A Christian man who was riding his bicycle around selling ice cream in Kasur, Pakistan was beaten by at least 20 Muslim men who claimed that the goods he was selling were "unclean."
Khaleel Masih said two men, Muhammad Rizwan and Muhammad Farman, started to insult him and called him "Chora" before accusing him that his ice cream was defiled by an evil spirit.
After some time, about 20 other men joined the two men. Masih said somebody shouted that he was "untouchable," a label used by many Muslims for Christians, who are considered by many Pakistani Muslims to belong to the lowest caste of society.
The person incited the group to "beat the evil spirit" out of Masih, and the angry mob then began to beat him in order to purge him of the evil spirit.
"I wanted to argue and make them understand that this wasn't true but they didn't listen to me. Instead, they began to beat and torture me," Masih said, according to International Christian Concern.
After torturing him, they destroyed his bicycle and the other materials he's using to sell ice cream before leaving him lying in the street.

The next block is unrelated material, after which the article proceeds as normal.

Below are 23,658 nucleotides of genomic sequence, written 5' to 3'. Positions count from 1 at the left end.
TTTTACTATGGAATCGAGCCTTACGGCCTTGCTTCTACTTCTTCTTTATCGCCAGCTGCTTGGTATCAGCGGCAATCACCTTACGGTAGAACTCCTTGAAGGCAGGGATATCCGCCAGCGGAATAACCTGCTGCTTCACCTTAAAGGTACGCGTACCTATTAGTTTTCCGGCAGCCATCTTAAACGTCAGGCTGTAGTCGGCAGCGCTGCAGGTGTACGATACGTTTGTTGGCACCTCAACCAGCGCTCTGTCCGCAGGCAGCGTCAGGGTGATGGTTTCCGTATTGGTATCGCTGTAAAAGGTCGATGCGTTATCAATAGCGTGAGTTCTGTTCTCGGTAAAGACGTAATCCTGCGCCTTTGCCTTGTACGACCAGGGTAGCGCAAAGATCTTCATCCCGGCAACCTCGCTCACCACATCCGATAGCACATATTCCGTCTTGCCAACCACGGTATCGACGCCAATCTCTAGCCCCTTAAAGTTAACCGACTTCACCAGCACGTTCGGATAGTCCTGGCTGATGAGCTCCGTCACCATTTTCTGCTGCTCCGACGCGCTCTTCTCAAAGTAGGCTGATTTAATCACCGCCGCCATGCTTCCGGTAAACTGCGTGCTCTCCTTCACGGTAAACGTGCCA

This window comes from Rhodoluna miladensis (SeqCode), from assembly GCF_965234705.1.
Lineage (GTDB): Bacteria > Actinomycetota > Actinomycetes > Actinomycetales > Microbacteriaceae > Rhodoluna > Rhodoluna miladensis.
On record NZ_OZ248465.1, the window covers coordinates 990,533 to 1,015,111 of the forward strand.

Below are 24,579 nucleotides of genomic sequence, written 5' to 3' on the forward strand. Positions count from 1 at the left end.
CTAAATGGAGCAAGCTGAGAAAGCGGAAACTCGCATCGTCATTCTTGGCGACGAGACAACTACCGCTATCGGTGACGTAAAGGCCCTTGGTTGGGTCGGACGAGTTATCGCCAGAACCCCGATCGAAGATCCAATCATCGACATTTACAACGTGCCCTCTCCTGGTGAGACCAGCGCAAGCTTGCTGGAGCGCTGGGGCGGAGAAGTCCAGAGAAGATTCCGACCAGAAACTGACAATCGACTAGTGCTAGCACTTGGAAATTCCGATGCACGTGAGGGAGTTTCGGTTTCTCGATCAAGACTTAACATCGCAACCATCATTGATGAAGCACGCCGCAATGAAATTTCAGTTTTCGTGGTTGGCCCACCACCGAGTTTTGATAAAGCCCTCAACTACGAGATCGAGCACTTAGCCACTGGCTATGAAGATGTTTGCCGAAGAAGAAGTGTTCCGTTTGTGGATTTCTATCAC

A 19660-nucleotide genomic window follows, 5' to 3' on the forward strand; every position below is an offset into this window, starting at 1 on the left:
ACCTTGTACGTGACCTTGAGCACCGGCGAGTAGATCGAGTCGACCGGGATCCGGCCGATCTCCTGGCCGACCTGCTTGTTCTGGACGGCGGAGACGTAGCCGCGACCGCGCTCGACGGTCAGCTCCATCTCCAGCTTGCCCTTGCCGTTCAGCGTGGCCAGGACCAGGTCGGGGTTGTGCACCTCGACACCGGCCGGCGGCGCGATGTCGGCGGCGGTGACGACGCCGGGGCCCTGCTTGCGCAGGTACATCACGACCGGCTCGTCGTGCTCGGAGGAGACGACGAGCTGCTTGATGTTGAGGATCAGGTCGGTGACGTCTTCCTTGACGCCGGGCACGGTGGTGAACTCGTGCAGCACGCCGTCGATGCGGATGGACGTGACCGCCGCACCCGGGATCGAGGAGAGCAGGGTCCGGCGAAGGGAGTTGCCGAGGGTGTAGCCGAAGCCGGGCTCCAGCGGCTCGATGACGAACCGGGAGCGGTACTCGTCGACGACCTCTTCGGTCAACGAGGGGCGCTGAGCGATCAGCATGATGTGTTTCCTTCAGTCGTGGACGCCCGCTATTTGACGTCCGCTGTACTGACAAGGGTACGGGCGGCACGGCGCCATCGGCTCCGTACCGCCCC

Masih sought help from the police, naming the two men who started the violence. However, the police did not conduct an investigation but forced Masih to sign an agreement that he had forgiven the men.
The International Christian Concern said Muslim community leaders tried to convince Masih to convert to Islam, promising him safety and security. However, he refused the offer.
ICC explained that what happened to Masih reflects Pakistani Muslims' treatment of Christians. Many Muslims consider Christians to be unclean; thus, everything they touch are also unclean. Muslims believe Christians should not sell food because it is defiled.
"Those deemed untouchable in Pakistan are often ostracised by the majority community and are condemned to work sanitation jobs, cleaning and removing human waste," ICC said.
Pakistan falls on number six of the most dangerous places in the world for Christians, according to the World Watch List released by Open Doors. The persecution, which is classified as severe, is driven by Islamic extremism.